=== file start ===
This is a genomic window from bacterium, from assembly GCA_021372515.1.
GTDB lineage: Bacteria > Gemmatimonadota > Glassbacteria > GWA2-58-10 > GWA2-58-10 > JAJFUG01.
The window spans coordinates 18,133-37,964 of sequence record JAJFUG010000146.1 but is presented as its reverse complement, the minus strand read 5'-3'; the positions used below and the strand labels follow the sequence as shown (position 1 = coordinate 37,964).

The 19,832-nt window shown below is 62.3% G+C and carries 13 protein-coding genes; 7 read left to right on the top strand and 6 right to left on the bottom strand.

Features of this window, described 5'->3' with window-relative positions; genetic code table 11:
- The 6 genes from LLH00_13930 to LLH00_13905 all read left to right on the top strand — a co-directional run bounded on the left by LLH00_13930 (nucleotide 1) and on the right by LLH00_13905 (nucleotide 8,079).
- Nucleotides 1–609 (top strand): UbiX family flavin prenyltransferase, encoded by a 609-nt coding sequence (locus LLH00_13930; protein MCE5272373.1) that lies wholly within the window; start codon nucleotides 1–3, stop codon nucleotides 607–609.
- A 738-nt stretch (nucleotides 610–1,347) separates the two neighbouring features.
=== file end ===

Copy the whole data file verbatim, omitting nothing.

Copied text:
This is a genomic window from bacterium, from assembly GCA_021372515.1.
GTDB lineage: Bacteria > Gemmatimonadota > Glassbacteria > GWA2-58-10 > GWA2-58-10 > JAJFUG01.
The window spans coordinates 18,133-37,964 of sequence record JAJFUG010000146.1 but is presented as its reverse complement, the minus strand read 5'-3'; the positions used below and the strand labels follow the sequence as shown (position 1 = coordinate 37,964).

The 19,832-nt window shown below is 62.3% G+C and carries 13 protein-coding genes; 7 read left to right on the top strand and 6 right to left on the bottom strand.

Features of this window, described 5'->3' with window-relative positions; genetic code table 11:
- The 6 genes from LLH00_13930 to LLH00_13905 all read left to right on the top strand — a co-directional run bounded on the left by LLH00_13930 (nucleotide 1) and on the right by LLH00_13905 (nucleotide 8,079).
- Nucleotides 1–609 (top strand): UbiX family flavin prenyltransferase, encoded by a 609-nt coding sequence (locus LLH00_13930; protein MCE5272373.1) that lies wholly within the window; start codon nucleotides 1–3, stop codon nucleotides 607–609.
- A 738-nt stretch (nucleotides 610–1,347) separates the two neighbouring features.